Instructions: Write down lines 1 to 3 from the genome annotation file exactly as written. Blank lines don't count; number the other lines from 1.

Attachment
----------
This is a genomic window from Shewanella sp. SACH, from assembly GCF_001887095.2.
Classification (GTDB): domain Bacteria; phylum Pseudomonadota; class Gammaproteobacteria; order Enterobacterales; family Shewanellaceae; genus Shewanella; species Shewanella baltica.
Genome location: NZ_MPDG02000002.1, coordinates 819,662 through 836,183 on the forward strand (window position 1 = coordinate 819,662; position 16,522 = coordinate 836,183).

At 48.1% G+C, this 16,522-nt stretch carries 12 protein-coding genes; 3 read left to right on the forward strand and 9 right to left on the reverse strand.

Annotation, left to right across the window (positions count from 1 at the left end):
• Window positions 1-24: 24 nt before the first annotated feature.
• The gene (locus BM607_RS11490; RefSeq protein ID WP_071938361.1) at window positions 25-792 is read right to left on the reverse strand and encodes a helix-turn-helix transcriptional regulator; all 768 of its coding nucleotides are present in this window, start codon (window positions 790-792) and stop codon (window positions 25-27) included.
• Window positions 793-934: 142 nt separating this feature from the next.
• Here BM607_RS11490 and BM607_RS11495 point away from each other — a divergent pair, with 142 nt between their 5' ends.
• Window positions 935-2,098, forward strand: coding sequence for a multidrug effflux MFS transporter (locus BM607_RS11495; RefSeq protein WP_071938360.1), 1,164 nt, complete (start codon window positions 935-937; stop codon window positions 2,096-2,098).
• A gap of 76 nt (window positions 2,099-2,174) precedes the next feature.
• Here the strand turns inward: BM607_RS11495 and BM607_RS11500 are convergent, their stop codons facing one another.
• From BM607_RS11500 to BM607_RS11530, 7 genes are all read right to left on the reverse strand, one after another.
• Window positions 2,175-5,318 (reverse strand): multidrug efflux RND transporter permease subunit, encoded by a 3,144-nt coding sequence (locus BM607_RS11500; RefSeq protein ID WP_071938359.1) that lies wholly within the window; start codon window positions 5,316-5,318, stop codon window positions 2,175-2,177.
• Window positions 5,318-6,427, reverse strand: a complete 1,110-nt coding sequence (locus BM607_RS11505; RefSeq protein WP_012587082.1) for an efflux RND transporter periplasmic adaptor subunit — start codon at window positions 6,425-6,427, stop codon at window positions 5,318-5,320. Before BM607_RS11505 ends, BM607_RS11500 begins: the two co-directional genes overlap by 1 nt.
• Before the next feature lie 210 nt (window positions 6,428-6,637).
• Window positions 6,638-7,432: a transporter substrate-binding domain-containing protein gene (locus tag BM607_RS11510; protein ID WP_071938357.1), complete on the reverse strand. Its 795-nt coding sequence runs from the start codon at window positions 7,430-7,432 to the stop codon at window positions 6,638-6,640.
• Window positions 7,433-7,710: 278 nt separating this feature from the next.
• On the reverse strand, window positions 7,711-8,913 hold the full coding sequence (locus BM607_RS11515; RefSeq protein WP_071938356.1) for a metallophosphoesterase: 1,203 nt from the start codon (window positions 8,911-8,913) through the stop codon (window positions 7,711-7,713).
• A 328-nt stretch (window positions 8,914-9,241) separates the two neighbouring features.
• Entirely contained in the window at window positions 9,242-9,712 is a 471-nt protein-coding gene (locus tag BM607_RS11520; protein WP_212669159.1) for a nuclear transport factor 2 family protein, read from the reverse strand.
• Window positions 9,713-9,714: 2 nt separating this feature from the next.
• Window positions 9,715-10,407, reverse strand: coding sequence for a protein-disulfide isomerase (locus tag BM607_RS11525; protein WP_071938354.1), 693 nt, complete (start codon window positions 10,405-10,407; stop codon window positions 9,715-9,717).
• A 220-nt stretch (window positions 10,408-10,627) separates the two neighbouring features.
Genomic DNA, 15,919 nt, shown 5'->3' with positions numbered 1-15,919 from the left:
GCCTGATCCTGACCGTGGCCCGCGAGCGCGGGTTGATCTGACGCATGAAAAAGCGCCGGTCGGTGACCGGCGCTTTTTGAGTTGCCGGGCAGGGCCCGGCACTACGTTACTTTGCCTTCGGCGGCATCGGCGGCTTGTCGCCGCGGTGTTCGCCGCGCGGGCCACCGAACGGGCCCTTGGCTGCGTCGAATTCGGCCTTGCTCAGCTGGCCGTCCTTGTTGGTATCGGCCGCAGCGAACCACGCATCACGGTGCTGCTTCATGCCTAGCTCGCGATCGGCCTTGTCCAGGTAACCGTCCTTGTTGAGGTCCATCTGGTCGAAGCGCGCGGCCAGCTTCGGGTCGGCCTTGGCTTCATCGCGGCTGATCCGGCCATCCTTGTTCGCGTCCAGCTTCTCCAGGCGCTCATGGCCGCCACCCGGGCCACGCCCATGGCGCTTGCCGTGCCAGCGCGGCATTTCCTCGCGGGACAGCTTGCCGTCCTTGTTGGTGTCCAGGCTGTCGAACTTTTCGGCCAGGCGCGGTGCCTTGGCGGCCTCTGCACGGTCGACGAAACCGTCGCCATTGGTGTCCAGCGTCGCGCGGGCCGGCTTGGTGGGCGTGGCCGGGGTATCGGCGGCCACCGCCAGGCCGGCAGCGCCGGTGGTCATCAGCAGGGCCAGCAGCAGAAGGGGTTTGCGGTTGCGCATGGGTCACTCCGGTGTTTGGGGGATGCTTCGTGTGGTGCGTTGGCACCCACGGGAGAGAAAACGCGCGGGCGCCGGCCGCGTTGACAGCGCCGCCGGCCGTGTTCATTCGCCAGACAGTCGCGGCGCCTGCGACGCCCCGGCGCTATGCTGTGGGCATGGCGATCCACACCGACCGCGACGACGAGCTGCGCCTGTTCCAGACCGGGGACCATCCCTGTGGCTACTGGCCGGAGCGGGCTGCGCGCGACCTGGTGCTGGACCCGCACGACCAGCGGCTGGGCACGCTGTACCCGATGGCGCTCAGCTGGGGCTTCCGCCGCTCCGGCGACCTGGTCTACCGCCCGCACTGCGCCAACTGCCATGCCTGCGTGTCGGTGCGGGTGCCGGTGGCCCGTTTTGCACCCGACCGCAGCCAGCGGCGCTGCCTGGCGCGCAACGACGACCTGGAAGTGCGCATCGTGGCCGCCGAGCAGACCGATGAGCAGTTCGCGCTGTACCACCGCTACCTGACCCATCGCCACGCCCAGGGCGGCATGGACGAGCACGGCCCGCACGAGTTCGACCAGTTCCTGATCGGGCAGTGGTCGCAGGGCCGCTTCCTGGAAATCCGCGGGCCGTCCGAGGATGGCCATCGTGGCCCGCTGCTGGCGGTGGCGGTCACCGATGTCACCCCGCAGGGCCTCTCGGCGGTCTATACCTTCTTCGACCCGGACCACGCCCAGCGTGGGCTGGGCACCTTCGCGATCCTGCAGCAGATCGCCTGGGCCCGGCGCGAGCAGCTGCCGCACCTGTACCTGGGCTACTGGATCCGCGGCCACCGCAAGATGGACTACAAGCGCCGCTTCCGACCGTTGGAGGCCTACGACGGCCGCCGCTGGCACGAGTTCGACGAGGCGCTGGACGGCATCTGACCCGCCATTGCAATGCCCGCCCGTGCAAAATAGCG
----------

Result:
This is a genomic window from Shewanella sp. SACH, from assembly GCF_001887095.2.
Classification (GTDB): domain Bacteria; phylum Pseudomonadota; class Gammaproteobacteria; order Enterobacterales; family Shewanellaceae; genus Shewanella; species Shewanella baltica.
Genome location: NZ_MPDG02000002.1, coordinates 819,662 through 836,183 on the forward strand (window position 1 = coordinate 819,662; position 16,522 = coordinate 836,183).